September 7, 2001

Selling Out

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Mixing politics and sports is usually like mixing gin and tonic: it’s pretty nasty going down and most likely there’s going to be some vomiting the next morning. But to his credit, Wellington Webb, the mayor of Denver, earlier this year demonstrated himself as an exception to the rule — he used his political sway to try (albeit unsuccessfully) to stave off the seeping influence of corporate corruption into his city’s beloved Denver Broncos.

In a local story that grabbed national headlines and struck at the root of the debate on commercialism in sports, the Broncos — after spending the better part of 40 years in historic Mile High Stadium, the house that John Elway built — have moved this season across the street to a new home. However, thanks to a hefty sum of money from the Denver investment firm Invesco, the Broncos are leaving behind the famed Mile High moniker that is inevitably linked with their history.

The new stadium will be called — in what’s being deemed a slap in the face to long-time Broncos’ fans — Invesco Field at Mile High. Granted Inveso dipped into its pockets and dug out $120 million in naming rights fees in order to coax Denver’s management to sell out its soul and the “Mile High” tag. (The stadium itself cost less than $400 million to build.)

Webb, not to mention the dutiful citizens of Denver, had just a bit of a problem with the “Mile High” name being traded away for cash. In a survey, 64% of Denver residents voted to hold onto the old name even if it required a slight tax hike. Even the local newspaper, The Denver Post, refused to refer to the new stadium as Invesco Field, choosing instead to stick with Mile High Stadium.

“When you say ‘Mile High Stadium’, you think of a city a mile high,” Webb told “You think of the mountains. You think of skiing. You think of the Broncos.”

When you say Invesco, however, you probably think of a bunch of suits sitting lamely in their ivory tower offices, watching helplessly as their clients’ money tanks in the stock market.

Up in arms over the decision to “commercialize” Mile High, Webb has been in opposition from the very beginning of the ordeal.

“My position is that everything in life is too unsettled,” he said, when several companies were originally in the bidding for naming rights. “Utility companies want to deregulate. With phone companies, you don’t know who’s handling your calls — AT&T, MCI, Sprint, whoever. Banks change names so fast, the names on your checks don’t correspond to who owns the bank. So for me, why would you sell an identifiable icon, even for millions of dollars? We’re a Western city, a new city that doesn’t have many icons. Once they’re gone, they’re gone.”

While most politicians would have jumped at the chance to embrace Corporate America, Webb stood true to his roots — his city, his team.

“In New York, I can’t imagine they’d change the name Yankee Stadium,” he said. “So why should we change our name here? And I think most people agree with me.”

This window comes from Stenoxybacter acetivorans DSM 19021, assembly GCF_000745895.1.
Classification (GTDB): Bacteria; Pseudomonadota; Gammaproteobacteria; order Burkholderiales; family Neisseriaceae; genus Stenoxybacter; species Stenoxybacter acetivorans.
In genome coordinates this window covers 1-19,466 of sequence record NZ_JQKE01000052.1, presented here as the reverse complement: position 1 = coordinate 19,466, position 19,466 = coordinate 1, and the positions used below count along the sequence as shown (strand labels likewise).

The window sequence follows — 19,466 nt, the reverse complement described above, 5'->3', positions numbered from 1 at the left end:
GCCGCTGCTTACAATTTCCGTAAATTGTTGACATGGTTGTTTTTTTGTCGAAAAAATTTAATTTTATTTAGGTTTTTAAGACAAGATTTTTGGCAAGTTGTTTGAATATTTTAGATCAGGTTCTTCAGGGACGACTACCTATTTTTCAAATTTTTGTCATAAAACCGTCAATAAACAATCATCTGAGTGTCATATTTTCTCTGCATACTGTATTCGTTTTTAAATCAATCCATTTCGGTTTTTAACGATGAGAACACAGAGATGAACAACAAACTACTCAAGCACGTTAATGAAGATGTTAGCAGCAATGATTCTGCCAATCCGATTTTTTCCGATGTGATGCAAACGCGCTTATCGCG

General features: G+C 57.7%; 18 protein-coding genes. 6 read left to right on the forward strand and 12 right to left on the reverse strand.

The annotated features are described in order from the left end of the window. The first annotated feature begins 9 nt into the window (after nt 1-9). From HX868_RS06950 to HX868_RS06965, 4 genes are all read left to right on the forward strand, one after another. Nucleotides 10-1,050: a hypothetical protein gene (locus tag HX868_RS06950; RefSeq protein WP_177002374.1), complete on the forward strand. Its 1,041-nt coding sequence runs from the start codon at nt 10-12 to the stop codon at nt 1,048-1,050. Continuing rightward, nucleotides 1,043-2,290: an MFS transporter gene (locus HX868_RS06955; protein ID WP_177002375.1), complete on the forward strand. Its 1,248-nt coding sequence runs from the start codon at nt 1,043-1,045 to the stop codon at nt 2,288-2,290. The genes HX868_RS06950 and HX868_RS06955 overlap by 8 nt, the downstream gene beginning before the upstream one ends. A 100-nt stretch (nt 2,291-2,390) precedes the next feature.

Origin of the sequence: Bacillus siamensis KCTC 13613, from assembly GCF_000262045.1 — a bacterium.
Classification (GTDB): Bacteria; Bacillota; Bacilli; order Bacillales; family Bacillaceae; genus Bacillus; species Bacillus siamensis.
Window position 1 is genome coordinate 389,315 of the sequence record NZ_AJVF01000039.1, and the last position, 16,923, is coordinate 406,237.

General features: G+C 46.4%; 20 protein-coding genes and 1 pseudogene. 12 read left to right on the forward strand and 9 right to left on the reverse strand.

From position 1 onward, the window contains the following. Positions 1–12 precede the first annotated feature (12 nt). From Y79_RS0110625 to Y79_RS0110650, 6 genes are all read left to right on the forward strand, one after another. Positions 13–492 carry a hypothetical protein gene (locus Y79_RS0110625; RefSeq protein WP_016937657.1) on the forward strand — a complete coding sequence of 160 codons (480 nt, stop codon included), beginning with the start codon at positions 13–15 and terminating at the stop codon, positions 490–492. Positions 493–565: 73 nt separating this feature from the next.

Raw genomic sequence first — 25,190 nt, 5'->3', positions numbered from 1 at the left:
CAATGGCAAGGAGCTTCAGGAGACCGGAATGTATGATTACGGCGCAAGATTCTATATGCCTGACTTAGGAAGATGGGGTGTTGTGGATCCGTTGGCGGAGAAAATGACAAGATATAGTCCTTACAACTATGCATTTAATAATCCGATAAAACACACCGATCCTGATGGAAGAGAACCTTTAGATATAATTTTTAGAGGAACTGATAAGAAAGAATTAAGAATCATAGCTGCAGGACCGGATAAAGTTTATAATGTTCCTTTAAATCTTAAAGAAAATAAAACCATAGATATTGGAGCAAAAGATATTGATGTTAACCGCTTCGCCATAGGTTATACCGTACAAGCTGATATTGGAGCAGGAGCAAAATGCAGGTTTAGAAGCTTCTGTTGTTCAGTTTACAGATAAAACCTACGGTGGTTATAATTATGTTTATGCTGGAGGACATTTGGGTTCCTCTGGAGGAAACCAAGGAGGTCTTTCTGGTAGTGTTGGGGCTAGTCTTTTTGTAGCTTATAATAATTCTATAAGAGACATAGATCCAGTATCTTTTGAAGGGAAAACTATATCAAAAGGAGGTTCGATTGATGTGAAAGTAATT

The fall of “Mile High” — Webb’s plucky fight aside — proves that nearly no professional team or stadium is invulnerable against the lure of corporate cash. (Even Green Bay’s Lambeau Field is currently searching for a sponsor.) If so, who’s to say that the effect won’t trickle down to the next rung: collegiate athletics.

Already, several big-name college stadiums boast corporate monikers. But most, including our very own Cornell, do not. Either because it can’t attract any desperate sponsors or it has no interest in doing so, Cornell remains untainted by corporate namesakes. But, for a university which seems hell-bent on exacting as much money from its students and alumni as possible, it should theoretically only be a matter of time until Cornell’s purity folds. In fact, Schoellkopf Field and Lynah Rink are already defaced with banners from Pepsi and Subway — which is puzzling because, combined, those deals probably don’t pay for one pair of hockey goalie Matt Underhill’s pads.

The logical (and most profitable) next step would be to rename Lynah Rink. After all, who wouldn’t want to attend games at Tompkins Trust Company Rink — free checking for the first 500 fans! (That does beget the question, though, would Harvard’s Bright Hockey Center — Lynah East to most of us — also have to be redubbed Tompkins Trust Company East?)

With our multi-billion dollar endowment and inherent elitist attitudes, one would hope that day will never come.

Playing devil’s advocate, one could easily argue that Cornell has already peddled its soul to alumni boosters who have sponsored everything from benches to Duffield Hall, the new Engineering building. More convincingly, the Athletic Department readily changed the name of the Newman Field House when the Bartels family swooped in and flashed some money. But even in the fight to match the endowments of Harvard Princeton, at least Cornell has not resorted to massively surrendering to the temptation of corporate sponsorship.

But if it does so in the near future, who would be our Wellington Webb? Would President Rawlings or Athletic Director Noel have the nerve to dismiss any notion of corporate sponsorship on our campus? Or are we inevitably doomed to see our good Cornell name sullied and eventually swallowed by the publicity-hungry corporate world?

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